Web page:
Why it’s Time to Give up your Granite Worktops

I’m willing to put money on the fact that you’ve had granite worktops in your kitchen at some point. Granite was the go-to material for countertops for years, and it still is for a lot of people.

But there are new contenders on the block – and it might be time to let granite go.

Let’s take a look at the new materials that could be sending granite worktops to their graves:


Concrete is fast becoming an option for homeowners now that it’s had some upgrades. You can have a concrete worktop in a variety of colours and get a flat, smooth surface. Obviously, concrete is naturally strong and heat-resistant, making it perfect for cooking areas. It no longer cracks or chips easily thanks to improved technology, and you can have them sealed to stop staining.

Stainless steel

For anyone who loves the industrial look, stainless steel is fantastic. It’s heat -, stain -and rust-resistant so it’s easy to keep clean as germs can’t develop on it. Simply ensure that you use a chopping board whenever you prepare food otherwise you might wind up with scratches.

Another excellent idea is to select a brushed stainless steel because it will conceal any marks you do get on the surface area. To keep the look feeling homely, combine stainless steel with wood.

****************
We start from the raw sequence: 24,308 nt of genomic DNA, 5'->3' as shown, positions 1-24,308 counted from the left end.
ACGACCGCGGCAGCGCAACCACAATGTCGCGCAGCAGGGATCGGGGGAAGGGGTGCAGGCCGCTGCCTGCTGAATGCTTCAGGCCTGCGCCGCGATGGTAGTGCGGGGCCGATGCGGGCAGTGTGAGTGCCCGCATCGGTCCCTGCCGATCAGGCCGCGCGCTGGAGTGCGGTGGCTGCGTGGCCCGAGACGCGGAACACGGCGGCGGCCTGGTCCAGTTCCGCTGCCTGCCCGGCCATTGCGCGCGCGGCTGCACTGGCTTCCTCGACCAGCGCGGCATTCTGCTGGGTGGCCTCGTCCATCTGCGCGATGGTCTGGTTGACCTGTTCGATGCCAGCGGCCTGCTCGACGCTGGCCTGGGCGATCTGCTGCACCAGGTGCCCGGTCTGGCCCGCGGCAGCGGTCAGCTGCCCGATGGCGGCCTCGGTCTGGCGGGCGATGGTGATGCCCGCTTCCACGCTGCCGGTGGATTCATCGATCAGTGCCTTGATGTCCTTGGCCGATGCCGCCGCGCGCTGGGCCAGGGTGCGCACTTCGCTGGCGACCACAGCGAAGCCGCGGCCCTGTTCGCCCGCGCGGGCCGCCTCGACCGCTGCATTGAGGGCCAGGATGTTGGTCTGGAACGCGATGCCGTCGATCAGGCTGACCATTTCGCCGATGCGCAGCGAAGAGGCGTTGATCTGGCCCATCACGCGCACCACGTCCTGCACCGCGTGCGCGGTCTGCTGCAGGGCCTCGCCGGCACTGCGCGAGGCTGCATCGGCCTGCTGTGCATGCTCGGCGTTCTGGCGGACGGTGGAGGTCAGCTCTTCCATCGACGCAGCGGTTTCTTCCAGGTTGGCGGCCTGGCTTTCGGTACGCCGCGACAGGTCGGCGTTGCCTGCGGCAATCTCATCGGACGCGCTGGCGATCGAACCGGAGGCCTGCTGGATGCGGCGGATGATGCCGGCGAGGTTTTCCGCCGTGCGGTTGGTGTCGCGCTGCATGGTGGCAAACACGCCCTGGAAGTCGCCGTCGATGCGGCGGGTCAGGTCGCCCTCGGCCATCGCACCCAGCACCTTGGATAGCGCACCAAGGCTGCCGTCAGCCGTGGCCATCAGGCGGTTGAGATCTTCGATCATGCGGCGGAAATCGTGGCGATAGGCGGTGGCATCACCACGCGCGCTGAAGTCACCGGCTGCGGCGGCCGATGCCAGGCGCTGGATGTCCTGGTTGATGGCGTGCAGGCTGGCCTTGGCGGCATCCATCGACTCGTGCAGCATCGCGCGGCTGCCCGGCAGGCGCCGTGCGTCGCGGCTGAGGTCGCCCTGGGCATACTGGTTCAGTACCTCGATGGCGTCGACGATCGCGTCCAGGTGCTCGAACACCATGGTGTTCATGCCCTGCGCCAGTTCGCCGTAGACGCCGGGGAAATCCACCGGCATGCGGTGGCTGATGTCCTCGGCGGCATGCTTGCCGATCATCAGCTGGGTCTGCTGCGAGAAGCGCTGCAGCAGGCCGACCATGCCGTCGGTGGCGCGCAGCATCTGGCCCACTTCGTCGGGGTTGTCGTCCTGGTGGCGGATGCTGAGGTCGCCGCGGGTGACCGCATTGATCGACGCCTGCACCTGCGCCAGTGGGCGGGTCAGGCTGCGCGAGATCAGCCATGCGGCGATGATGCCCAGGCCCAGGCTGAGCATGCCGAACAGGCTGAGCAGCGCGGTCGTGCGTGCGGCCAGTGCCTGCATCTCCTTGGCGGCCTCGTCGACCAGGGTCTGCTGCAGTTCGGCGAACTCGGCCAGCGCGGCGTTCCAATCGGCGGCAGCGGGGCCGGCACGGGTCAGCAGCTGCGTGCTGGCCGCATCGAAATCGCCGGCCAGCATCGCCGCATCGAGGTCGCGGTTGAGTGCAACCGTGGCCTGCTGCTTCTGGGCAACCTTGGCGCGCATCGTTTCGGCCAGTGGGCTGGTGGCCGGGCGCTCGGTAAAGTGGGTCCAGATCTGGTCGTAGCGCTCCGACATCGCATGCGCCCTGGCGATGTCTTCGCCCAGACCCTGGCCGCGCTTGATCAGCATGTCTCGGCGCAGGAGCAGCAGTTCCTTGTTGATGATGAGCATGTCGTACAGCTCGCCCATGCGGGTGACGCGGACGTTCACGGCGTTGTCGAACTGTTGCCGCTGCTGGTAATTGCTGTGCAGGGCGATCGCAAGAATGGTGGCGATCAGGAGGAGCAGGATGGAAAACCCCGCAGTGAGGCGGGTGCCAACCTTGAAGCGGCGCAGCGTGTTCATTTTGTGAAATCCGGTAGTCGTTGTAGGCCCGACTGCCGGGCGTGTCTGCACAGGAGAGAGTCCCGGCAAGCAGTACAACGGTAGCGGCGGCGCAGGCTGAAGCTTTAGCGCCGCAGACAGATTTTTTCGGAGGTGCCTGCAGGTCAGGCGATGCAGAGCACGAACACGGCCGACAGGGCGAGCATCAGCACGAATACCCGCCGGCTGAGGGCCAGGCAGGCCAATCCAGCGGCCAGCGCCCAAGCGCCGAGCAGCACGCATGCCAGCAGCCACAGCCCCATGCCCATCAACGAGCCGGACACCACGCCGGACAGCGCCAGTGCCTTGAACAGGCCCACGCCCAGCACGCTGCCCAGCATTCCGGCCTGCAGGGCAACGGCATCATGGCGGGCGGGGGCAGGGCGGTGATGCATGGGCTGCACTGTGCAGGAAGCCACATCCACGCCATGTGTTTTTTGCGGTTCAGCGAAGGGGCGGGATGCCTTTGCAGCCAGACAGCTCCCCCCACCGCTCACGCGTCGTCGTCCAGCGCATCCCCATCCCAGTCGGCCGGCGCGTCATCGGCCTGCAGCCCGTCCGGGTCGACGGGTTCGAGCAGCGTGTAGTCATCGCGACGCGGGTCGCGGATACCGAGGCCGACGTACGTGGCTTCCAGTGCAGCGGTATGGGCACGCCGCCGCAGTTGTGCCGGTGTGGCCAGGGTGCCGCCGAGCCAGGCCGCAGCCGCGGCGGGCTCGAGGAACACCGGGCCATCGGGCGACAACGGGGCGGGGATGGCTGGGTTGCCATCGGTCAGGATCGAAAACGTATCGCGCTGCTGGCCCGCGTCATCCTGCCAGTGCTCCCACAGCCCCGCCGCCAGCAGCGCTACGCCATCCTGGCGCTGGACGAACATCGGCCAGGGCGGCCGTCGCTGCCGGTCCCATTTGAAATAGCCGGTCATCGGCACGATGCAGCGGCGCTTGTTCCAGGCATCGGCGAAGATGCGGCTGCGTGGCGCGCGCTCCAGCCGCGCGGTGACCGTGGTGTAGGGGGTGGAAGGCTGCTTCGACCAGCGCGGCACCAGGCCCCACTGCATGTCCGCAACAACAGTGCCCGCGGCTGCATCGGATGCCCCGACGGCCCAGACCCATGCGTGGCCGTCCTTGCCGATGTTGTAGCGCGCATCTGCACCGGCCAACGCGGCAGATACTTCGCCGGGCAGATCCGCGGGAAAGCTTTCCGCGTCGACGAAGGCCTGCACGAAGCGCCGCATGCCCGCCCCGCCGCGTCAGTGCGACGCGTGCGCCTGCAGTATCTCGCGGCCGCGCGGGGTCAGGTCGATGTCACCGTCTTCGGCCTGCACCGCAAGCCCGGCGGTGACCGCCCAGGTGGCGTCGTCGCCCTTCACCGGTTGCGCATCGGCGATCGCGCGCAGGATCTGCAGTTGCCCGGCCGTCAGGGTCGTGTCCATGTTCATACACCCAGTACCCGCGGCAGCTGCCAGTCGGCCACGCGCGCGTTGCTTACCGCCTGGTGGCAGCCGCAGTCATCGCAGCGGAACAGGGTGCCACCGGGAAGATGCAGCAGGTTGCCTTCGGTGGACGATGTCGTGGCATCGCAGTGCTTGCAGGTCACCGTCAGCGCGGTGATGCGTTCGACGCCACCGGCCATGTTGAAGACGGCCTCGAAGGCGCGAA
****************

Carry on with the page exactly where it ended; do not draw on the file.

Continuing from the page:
Wood is another material that has been around for a very long time like granite worktops. A great thing about wood is that if you harm it, you can just get it refinished and restore it to its former glory.

The only downside to wood is that it’s rather high upkeep. You’ll need to seal it every a month to stop it getting harmed by heat and moisture.


Have you heard of soapstone before? It looks a little like granite, as it ranges from light grey to greeny-black in colour. The distinction between soapstone and granite worktops is that soapstone won’t require sealing routinely as it is a nonporous product.

Like stainless steel, it can get scratched or dented easily which will show up. If you choose light grey soapstone, it will darken in time and can in some cases develop a pattern on it. However it does look super-stylish and can be coupled with wood for a great surface.

Engineered quartz

I left my preferred until last. Engineered quartz looks stunning and it is more strong than granite. It won’t scratch, crack or stain easily and it’s resistant to heat. There are a lot of colours and designs readily available, however due to the fact that it’s crafted an entire run will look the very same.

If you like the fact that granite worktops use attributes of natural stone, engineered quartz might not be for you. But if you desire gorgeous worktops, pick engineered quartz in a white to resemble marble.

Are you encouraged? Is it time to ditch the granite? Or is it going to remain with you for a couple of years yet? Let us know by tweeting us @Quotatis.

Emily Rivers

Emily Rivers is the Customer Experience Manager at Quotatis. She informs customers of the latest developments in a range of products so they can make the best choice for their homes and ensures they get the best out of our service.